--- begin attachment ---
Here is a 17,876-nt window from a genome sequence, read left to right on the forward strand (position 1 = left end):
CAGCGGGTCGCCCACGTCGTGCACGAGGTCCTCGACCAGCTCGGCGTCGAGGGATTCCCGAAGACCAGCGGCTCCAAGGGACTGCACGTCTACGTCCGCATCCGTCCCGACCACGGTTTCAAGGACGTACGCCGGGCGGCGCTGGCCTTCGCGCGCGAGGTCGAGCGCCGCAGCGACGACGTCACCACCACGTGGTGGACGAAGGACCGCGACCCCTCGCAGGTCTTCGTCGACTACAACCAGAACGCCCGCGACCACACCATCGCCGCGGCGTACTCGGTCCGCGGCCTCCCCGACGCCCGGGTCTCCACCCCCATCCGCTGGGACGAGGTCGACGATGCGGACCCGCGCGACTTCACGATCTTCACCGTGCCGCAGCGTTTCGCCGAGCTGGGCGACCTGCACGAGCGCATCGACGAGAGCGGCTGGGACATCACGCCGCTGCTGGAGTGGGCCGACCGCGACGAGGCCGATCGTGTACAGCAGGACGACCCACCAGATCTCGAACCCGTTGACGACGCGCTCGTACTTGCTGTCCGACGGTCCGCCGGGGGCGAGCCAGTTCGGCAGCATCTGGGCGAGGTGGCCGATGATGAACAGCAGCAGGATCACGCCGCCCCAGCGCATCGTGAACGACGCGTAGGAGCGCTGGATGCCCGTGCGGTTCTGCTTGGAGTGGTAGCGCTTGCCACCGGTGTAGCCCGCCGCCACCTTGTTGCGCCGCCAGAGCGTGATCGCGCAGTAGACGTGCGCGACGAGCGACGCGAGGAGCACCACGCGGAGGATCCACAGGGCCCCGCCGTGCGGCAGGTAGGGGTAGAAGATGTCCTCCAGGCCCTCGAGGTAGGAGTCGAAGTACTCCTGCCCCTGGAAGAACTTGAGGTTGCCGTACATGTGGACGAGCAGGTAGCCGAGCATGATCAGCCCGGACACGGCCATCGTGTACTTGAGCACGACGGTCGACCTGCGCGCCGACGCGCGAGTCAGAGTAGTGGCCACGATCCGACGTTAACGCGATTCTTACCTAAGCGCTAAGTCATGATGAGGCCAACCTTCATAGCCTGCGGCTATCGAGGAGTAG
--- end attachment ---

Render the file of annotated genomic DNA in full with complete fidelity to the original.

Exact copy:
Here is a 17,876-nt window from a genome sequence, read left to right on the forward strand (position 1 = left end):
CAGCGGGTCGCCCACGTCGTGCACGAGGTCCTCGACCAGCTCGGCGTCGAGGGATTCCCGAAGACCAGCGGCTCCAAGGGACTGCACGTCTACGTCCGCATCCGTCCCGACCACGGTTTCAAGGACGTACGCCGGGCGGCGCTGGCCTTCGCGCGCGAGGTCGAGCGCCGCAGCGACGACGTCACCACCACGTGGTGGACGAAGGACCGCGACCCCTCGCAGGTCTTCGTCGACTACAACCAGAACGCCCGCGACCACACCATCGCCGCGGCGTACTCGGTCCGCGGCCTCCCCGACGCCCGGGTCTCCACCCCCATCCGCTGGGACGAGGTCGACGATGCGGACCCGCGCGACTTCACGATCTTCACCGTGCCGCAGCGTTTCGCCGAGCTGGGCGACCTGCACGAGCGCATCGACGAGAGCGGCTGGGACATCACGCCGCTGCTGGAGTGGGCCGACCGCGACGAGGCCGATCGTGTACAGCAGGACGACCCACCAGATCTCGAACCCGTTGACGACGCGCTCGTACTTGCTGTCCGACGGTCCGCCGGGGGCGAGCCAGTTCGGCAGCATCTGGGCGAGGTGGCCGATGATGAACAGCAGCAGGATCACGCCGCCCCAGCGCATCGTGAACGACGCGTAGGAGCGCTGGATGCCCGTGCGGTTCTGCTTGGAGTGGTAGCGCTTGCCACCGGTGTAGCCCGCCGCCACCTTGTTGCGCCGCCAGAGCGTGATCGCGCAGTAGACGTGCGCGACGAGCGACGCGAGGAGCACCACGCGGAGGATCCACAGGGCCCCGCCGTGCGGCAGGTAGGGGTAGAAGATGTCCTCCAGGCCCTCGAGGTAGGAGTCGAAGTACTCCTGCCCCTGGAAGAACTTGAGGTTGCCGTACATGTGGACGAGCAGGTAGCCGAGCATGATCAGCCCGGACACGGCCATCGTGTACTTGAGCACGACGGTCGACCTGCGCGCCGACGCGCGAGTCAGAGTAGTGGCCACGATCCGACGTTAACGCGATTCTTACCTAAGCGCTAAGTCATGATGAGGCCAACCTTCATAGCCTGCGGCTATCGAGGAGTAG